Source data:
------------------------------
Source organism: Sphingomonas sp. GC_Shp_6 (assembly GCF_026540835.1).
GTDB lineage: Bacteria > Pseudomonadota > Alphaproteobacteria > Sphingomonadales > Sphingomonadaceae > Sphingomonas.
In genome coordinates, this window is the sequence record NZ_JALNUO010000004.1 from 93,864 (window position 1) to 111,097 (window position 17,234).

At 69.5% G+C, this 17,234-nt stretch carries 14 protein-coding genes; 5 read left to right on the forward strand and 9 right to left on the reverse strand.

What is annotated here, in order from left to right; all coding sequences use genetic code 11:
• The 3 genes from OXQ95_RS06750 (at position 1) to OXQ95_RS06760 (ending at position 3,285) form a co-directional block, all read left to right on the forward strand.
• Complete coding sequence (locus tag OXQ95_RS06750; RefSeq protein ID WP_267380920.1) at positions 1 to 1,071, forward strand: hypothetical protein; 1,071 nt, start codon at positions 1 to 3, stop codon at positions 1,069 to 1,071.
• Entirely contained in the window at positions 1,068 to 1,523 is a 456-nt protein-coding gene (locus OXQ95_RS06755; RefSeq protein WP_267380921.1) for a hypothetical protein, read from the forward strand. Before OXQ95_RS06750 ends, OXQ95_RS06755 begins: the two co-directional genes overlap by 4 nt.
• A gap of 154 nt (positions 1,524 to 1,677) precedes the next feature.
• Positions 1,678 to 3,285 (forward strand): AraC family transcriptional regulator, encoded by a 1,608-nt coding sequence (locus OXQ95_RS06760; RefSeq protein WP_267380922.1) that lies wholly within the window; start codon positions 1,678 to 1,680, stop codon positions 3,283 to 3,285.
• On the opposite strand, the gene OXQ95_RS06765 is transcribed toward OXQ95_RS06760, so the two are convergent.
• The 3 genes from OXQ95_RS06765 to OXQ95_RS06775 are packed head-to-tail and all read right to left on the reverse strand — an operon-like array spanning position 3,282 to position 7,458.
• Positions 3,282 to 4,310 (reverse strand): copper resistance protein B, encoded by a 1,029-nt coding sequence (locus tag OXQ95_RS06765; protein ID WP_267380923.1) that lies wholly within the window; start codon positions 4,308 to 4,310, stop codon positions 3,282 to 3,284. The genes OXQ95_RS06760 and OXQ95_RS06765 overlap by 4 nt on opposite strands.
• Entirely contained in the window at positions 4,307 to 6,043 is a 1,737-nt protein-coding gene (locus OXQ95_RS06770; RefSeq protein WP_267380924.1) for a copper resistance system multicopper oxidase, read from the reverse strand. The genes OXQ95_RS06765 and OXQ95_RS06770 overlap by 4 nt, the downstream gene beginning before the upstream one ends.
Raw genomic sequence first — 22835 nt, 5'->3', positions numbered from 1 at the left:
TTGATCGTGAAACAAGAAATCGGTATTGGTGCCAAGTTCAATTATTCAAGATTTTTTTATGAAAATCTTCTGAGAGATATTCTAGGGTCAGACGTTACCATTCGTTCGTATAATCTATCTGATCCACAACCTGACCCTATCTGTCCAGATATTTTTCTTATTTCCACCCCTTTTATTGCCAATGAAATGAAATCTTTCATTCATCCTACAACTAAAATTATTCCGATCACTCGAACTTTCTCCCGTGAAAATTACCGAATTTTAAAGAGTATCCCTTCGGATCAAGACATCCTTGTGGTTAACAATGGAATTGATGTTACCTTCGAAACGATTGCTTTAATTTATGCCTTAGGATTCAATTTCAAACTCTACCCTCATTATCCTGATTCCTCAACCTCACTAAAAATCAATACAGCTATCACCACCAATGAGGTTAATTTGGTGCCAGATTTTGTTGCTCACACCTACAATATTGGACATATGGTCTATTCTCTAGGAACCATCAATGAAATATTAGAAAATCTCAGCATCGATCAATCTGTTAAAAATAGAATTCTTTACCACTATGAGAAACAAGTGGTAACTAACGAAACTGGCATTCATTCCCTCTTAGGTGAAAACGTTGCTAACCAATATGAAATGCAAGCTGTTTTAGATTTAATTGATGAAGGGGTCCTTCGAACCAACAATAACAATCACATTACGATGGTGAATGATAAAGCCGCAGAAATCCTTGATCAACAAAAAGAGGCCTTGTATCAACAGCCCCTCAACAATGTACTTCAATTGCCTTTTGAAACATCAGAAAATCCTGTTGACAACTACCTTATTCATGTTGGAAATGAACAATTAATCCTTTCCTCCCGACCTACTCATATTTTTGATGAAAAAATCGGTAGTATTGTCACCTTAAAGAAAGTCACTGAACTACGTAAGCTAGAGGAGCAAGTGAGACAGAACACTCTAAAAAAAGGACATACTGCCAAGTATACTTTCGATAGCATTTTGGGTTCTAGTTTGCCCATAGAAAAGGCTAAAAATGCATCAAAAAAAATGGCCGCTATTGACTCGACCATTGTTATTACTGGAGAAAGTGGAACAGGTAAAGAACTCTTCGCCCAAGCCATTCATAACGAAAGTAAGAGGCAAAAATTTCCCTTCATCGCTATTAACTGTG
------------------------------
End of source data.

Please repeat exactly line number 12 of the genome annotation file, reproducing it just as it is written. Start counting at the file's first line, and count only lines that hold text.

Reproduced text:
• The 3 genes from OXQ95_RS06765 to OXQ95_RS06775 are packed head-to-tail and all read right to left on the reverse strand — an operon-like array spanning position 3,282 to position 7,458.